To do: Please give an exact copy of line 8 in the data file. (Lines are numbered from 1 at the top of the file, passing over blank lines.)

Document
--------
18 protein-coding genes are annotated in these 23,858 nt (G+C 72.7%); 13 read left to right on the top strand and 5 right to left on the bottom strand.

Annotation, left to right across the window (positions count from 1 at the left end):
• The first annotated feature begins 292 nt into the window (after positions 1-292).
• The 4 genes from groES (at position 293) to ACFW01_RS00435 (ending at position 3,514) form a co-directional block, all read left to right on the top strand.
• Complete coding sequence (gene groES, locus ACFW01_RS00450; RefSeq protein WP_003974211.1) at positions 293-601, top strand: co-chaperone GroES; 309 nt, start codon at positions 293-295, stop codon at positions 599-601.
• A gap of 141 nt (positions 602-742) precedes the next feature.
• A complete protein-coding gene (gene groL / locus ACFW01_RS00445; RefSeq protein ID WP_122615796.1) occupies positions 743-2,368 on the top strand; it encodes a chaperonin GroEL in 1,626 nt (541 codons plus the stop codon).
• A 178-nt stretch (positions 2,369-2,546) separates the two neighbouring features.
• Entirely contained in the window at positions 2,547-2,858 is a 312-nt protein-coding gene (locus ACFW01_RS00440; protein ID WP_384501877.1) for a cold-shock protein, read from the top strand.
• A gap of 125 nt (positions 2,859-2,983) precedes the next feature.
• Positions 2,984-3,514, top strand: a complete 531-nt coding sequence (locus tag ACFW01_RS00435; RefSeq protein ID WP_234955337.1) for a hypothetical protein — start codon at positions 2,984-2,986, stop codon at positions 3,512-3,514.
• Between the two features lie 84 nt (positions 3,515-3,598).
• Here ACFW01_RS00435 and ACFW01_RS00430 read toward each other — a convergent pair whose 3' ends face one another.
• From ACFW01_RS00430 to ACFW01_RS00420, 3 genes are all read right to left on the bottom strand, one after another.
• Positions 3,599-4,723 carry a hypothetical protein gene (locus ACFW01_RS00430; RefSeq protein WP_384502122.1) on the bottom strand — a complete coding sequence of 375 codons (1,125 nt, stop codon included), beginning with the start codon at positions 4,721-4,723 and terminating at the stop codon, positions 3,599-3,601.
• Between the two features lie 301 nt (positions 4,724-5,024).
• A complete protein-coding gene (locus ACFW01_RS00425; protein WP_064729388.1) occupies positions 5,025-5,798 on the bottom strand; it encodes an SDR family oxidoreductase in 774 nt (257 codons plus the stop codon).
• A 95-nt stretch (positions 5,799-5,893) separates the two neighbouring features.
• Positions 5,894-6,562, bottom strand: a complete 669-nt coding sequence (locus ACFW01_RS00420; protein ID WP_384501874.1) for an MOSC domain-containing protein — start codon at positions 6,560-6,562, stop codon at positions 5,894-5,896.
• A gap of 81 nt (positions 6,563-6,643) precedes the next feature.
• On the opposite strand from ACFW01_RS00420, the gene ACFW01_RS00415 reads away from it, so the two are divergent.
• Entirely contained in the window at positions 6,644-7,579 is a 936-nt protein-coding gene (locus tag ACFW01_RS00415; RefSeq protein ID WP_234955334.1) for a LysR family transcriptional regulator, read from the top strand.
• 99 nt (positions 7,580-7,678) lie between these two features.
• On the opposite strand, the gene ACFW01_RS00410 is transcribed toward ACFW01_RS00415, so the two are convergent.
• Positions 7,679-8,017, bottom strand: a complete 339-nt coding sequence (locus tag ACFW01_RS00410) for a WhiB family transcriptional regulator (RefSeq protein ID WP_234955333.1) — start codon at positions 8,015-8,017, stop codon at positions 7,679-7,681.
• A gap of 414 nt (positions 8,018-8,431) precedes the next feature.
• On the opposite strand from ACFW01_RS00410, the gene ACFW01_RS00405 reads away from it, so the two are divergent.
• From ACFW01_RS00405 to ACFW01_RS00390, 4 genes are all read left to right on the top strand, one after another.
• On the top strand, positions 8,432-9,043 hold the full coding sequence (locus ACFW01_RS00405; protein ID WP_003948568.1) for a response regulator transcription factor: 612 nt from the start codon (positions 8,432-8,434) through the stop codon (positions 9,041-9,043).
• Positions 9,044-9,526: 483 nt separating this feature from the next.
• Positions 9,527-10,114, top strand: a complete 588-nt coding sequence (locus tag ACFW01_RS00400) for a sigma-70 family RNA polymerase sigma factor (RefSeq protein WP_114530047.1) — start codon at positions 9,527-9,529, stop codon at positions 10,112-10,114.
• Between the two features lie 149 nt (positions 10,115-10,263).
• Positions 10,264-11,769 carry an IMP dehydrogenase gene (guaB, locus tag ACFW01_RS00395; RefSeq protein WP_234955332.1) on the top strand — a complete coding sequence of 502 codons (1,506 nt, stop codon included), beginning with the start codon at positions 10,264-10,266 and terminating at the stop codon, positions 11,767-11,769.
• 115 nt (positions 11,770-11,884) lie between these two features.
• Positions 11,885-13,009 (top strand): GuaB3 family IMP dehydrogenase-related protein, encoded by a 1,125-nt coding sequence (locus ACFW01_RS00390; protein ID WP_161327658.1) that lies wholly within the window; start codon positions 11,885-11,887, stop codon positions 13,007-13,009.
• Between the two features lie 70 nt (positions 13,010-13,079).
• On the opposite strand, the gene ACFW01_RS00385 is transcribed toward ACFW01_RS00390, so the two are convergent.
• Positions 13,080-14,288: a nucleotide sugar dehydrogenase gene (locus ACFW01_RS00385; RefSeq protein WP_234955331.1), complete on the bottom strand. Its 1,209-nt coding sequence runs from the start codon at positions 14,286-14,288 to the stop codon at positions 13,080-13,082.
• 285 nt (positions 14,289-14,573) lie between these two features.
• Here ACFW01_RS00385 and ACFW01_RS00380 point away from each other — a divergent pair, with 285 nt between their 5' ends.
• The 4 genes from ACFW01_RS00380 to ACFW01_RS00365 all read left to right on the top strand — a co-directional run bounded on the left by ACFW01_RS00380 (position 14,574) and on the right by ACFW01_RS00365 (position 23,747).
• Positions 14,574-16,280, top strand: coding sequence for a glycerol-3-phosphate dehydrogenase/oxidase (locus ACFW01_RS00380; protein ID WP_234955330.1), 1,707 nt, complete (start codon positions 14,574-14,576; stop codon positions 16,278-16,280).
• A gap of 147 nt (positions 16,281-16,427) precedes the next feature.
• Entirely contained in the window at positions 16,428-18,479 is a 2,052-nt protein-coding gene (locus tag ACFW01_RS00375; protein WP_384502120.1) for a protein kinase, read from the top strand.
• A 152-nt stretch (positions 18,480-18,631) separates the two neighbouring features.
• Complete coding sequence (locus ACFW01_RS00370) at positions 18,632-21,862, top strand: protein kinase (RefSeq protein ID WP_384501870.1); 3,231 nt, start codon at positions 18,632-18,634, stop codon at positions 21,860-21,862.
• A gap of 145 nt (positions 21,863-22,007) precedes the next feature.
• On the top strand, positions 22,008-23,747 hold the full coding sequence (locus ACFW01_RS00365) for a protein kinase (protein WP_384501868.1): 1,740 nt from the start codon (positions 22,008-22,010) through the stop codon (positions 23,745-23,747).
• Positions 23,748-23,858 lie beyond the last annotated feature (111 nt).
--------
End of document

• A 178-nt stretch (positions 2,369-2,546) separates the two neighbouring features.